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LOCATION: 555 Capitol Mall, Suite 1230, Sacramento, CA 95814
PHONE: (916) 996-0400 | FAX: (916) 668-5760

Following is the 59th post in a series from Parker Taylor Law Group about recent changes to the California Bar Association (CBA)’s Rules of Professional Conduct (RPC). This rule is found in Chapter 7 – “Information About Legal Services,” focusing on regulations governing the ways in which an attorney is allowed to advertise his or her legal services.

This Rule of Professional Conduct, as revised, is as follows:

Rule 7.2   Advertising

(a)  Subject to the requirements of rules 7.1 and 7.3, a lawyer may advertise services through any written, recorded or electronic means of communication, including public media.

(b)  A lawyer shall not compensate, promise or give anything of value to a person for the purpose of recommending or securing the services of the lawyer or the lawyer’s law firm, except that a lawyer may:

(1)  pay the reasonable costs of advertisements or communications permitted by this rule;

(2)  pay the usual charges of a legal services plan or a qualified lawyer referral service. A qualified lawyer referral service is a lawyer referral service established, sponsored and operated in accordance with the State Bar of California’s Minimum Standards for a Lawyer Referral Service in California;

(3)  pay for a law practice in accordance with rule 1.17;

(4)  refer clients to another lawyer or a nonlawyer professional pursuant to an arrangement not otherwise prohibited under these Rules or the State Bar Act that provides for the other person to refer clients or customers to the lawyer, if:

(i)  the reciprocal referral arrangement is not exclusive; and

(ii)  the client is informed of the existence and nature of the arrangement;

(5)  offer or give a gift or gratuity to a person having made a recommendation resulting in the employment of the lawyer or the lawyer’s law firm, provided that the gift or gratuity was not offered or given in consideration of any promise, agreement, or understanding that such a gift or gratuity would be forthcoming or that referrals would be made or encouraged in the future.

(c)  Any communication made pursuant to this rule shall include the name and address of at least one lawyer or law firm responsible for its content.


As with the rule discussed in our previous post (Rule 7.1), Rule 7.2 of the CBA’s new RPC – as set forth above – is a revision of the previous RPC’s regulations on advertising. This revised rule, however, only contains information relating to the narrow topic of advertising itself. Other parts of the previous rule, and the topics those cover, can now be found in rules 7.1 and 7.3-7.5. New to this rule is subdivision (a), explaining that an attorney may advertise his or her services through written, recorded, or electronic methods – including the public media. Also new is subd. (c), stating that any communication shall include the contact information for the lawyer or firm who produced the content.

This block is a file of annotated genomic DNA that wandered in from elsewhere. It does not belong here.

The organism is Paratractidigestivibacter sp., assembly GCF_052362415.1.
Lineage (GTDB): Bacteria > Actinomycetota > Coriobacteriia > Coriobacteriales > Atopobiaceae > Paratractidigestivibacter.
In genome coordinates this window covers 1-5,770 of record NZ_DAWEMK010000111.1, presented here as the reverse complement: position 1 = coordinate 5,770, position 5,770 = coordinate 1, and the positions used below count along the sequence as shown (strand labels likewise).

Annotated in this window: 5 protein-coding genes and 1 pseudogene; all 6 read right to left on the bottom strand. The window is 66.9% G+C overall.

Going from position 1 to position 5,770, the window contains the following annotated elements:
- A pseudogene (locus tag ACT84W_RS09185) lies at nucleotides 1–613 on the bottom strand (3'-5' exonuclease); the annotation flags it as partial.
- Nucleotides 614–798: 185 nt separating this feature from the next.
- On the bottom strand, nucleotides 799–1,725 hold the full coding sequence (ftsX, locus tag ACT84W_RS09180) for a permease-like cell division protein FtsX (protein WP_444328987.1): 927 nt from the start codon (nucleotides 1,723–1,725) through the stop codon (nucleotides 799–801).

The main portion of this revised rule is contained in subd. (b)(1)-(5), explaining the prohibitions related to an attorney compensating, promising, or giving anything of value to someone interested in securing that attorney’s legal services.

The corresponding rule in the American Bar Association (ABA)’s Model RPC – Rule 7.2 – closely matches the CBA’s current version of Rule 7.2. The exceptions are that subd. (d) of the ABA’s rule mirrors the content in subd. (c) of the CBA’s rule. And subd. (c) in the ABA’s rule – explaining the restrictions affecting an attorney claiming to be a certified specialist – does not appear at all in the CBA’s revised rule.

Benefit:  Generally speaking, the narrow focus on advertising in this revised rule can help attorneys locate that information much more quickly than they may have previously been able to do.

The information provided herein is informational only and should not be construed as legal advice or as an agreement for representation. This is not an advertisement. If you have an issue or dispute with your attorney, or are seeking advice with respect to your obligations, you should consult with an experienced attorney. Parker Taylor Law Group is a full-service litigation and transactional law firm. Mr. Parker has represented clients in professional malfeasance disputes for over 23 years. If you would like to schedule an initial consultation with Mr. Parker or his team, you can reach them at (916) 996-0400 or at contact@parlawgroup.com. (An email to the law firm requesting a consultation does not create an attorney-client relationship or any agreement for representation by the firm.)

Rules of Professional Conduct, California Bar Association, American Bar Association, Legal Malpractice, Legal Advertising, Public Media, Parker Taylor Law Group, Port Parker

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